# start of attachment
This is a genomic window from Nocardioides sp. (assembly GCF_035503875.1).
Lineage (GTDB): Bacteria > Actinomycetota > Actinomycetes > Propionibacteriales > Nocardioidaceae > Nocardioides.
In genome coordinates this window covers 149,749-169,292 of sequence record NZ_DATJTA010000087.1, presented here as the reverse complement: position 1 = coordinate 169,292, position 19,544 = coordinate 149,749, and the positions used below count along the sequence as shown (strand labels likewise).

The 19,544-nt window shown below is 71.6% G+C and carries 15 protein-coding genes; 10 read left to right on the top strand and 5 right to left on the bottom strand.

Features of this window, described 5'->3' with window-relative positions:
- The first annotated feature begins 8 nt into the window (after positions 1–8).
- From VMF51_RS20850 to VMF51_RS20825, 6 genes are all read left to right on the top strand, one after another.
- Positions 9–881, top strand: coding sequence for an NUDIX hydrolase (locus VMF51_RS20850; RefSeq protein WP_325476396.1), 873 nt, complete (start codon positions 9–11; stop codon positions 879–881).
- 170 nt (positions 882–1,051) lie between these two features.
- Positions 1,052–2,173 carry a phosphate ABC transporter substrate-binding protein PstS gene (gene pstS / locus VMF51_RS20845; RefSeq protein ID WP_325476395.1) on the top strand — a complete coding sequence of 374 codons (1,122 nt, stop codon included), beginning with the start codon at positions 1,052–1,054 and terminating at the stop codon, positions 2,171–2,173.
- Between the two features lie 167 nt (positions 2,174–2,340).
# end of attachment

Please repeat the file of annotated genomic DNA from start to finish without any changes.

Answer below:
This is a genomic window from Nocardioides sp. (assembly GCF_035503875.1).
Lineage (GTDB): Bacteria > Actinomycetota > Actinomycetes > Propionibacteriales > Nocardioidaceae > Nocardioides.
In genome coordinates this window covers 149,749-169,292 of sequence record NZ_DATJTA010000087.1, presented here as the reverse complement: position 1 = coordinate 169,292, position 19,544 = coordinate 149,749, and the positions used below count along the sequence as shown (strand labels likewise).

The 19,544-nt window shown below is 71.6% G+C and carries 15 protein-coding genes; 10 read left to right on the top strand and 5 right to left on the bottom strand.

Features of this window, described 5'->3' with window-relative positions:
- The first annotated feature begins 8 nt into the window (after positions 1–8).
- From VMF51_RS20850 to VMF51_RS20825, 6 genes are all read left to right on the top strand, one after another.
- Positions 9–881, top strand: coding sequence for an NUDIX hydrolase (locus VMF51_RS20850; RefSeq protein WP_325476396.1), 873 nt, complete (start codon positions 9–11; stop codon positions 879–881).
- 170 nt (positions 882–1,051) lie between these two features.
- Positions 1,052–2,173 carry a phosphate ABC transporter substrate-binding protein PstS gene (gene pstS / locus VMF51_RS20845; RefSeq protein ID WP_325476395.1) on the top strand — a complete coding sequence of 374 codons (1,122 nt, stop codon included), beginning with the start codon at positions 1,052–1,054 and terminating at the stop codon, positions 2,171–2,173.
- Between the two features lie 167 nt (positions 2,174–2,340).